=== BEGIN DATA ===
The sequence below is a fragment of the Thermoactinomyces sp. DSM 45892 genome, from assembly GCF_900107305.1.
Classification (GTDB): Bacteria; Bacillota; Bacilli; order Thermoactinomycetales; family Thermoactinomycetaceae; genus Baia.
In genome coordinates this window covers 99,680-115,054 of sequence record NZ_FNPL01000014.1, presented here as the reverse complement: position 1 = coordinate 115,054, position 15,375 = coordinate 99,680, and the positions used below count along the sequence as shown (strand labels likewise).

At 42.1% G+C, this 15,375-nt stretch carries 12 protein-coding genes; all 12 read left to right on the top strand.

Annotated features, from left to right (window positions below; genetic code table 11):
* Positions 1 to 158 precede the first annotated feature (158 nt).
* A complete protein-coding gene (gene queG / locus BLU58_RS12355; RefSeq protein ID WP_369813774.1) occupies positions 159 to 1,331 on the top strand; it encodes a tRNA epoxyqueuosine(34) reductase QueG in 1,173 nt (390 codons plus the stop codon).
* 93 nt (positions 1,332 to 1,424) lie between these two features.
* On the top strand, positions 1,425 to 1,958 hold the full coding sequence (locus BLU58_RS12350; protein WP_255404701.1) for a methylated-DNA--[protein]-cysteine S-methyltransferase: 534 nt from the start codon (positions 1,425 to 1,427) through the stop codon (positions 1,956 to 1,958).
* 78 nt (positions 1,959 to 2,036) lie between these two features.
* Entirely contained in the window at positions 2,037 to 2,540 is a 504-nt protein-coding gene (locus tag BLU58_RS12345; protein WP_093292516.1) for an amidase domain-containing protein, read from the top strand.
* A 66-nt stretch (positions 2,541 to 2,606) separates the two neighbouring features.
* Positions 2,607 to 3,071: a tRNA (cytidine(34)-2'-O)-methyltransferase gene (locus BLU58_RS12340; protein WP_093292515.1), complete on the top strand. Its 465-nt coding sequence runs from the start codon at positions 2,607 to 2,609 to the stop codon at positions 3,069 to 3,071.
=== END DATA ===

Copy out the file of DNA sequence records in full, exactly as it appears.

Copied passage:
The sequence below is a fragment of the Thermoactinomyces sp. DSM 45892 genome, from assembly GCF_900107305.1.
Classification (GTDB): Bacteria; Bacillota; Bacilli; order Thermoactinomycetales; family Thermoactinomycetaceae; genus Baia.
In genome coordinates this window covers 99,680-115,054 of sequence record NZ_FNPL01000014.1, presented here as the reverse complement: position 1 = coordinate 115,054, position 15,375 = coordinate 99,680, and the positions used below count along the sequence as shown (strand labels likewise).

At 42.1% G+C, this 15,375-nt stretch carries 12 protein-coding genes; all 12 read left to right on the top strand.

Annotated features, from left to right (window positions below; genetic code table 11):
* Positions 1 to 158 precede the first annotated feature (158 nt).
* A complete protein-coding gene (gene queG / locus BLU58_RS12355; RefSeq protein ID WP_369813774.1) occupies positions 159 to 1,331 on the top strand; it encodes a tRNA epoxyqueuosine(34) reductase QueG in 1,173 nt (390 codons plus the stop codon).
* 93 nt (positions 1,332 to 1,424) lie between these two features.
* On the top strand, positions 1,425 to 1,958 hold the full coding sequence (locus BLU58_RS12350; protein WP_255404701.1) for a methylated-DNA--[protein]-cysteine S-methyltransferase: 534 nt from the start codon (positions 1,425 to 1,427) through the stop codon (positions 1,956 to 1,958).
* 78 nt (positions 1,959 to 2,036) lie between these two features.
* Entirely contained in the window at positions 2,037 to 2,540 is a 504-nt protein-coding gene (locus tag BLU58_RS12345; protein WP_093292516.1) for an amidase domain-containing protein, read from the top strand.
* A 66-nt stretch (positions 2,541 to 2,606) separates the two neighbouring features.
* Positions 2,607 to 3,071: a tRNA (cytidine(34)-2'-O)-methyltransferase gene (locus BLU58_RS12340; protein WP_093292515.1), complete on the top strand. Its 465-nt coding sequence runs from the start codon at positions 2,607 to 2,609 to the stop codon at positions 3,069 to 3,071.